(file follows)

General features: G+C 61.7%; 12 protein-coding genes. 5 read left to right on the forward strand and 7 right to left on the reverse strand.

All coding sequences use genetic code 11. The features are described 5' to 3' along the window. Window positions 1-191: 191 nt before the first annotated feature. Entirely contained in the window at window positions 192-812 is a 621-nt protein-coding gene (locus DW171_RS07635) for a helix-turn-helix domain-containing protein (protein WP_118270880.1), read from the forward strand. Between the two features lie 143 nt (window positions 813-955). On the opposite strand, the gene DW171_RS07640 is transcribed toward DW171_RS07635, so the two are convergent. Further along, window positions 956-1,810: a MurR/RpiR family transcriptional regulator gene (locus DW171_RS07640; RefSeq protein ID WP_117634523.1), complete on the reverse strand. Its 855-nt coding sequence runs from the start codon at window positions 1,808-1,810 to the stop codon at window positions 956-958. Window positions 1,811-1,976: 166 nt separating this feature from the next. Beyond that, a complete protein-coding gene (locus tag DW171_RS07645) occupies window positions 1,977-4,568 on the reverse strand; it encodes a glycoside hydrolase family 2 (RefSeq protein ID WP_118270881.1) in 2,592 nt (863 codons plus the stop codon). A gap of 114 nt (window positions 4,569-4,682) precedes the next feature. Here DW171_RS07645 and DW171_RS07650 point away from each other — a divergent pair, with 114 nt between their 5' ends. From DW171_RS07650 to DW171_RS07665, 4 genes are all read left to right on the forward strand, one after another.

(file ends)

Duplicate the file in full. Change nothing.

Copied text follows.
General features: G+C 61.7%; 12 protein-coding genes. 5 read left to right on the forward strand and 7 right to left on the reverse strand.

All coding sequences use genetic code 11. The features are described 5' to 3' along the window. Window positions 1-191: 191 nt before the first annotated feature. Entirely contained in the window at window positions 192-812 is a 621-nt protein-coding gene (locus DW171_RS07635) for a helix-turn-helix domain-containing protein (protein WP_118270880.1), read from the forward strand. Between the two features lie 143 nt (window positions 813-955). On the opposite strand, the gene DW171_RS07640 is transcribed toward DW171_RS07635, so the two are convergent. Further along, window positions 956-1,810: a MurR/RpiR family transcriptional regulator gene (locus DW171_RS07640; RefSeq protein ID WP_117634523.1), complete on the reverse strand. Its 855-nt coding sequence runs from the start codon at window positions 1,808-1,810 to the stop codon at window positions 956-958. Window positions 1,811-1,976: 166 nt separating this feature from the next. Beyond that, a complete protein-coding gene (locus tag DW171_RS07645) occupies window positions 1,977-4,568 on the reverse strand; it encodes a glycoside hydrolase family 2 (RefSeq protein ID WP_118270881.1) in 2,592 nt (863 codons plus the stop codon). A gap of 114 nt (window positions 4,569-4,682) precedes the next feature. Here DW171_RS07645 and DW171_RS07650 point away from each other — a divergent pair, with 114 nt between their 5' ends. From DW171_RS07650 to DW171_RS07665, 4 genes are all read left to right on the forward strand, one after another.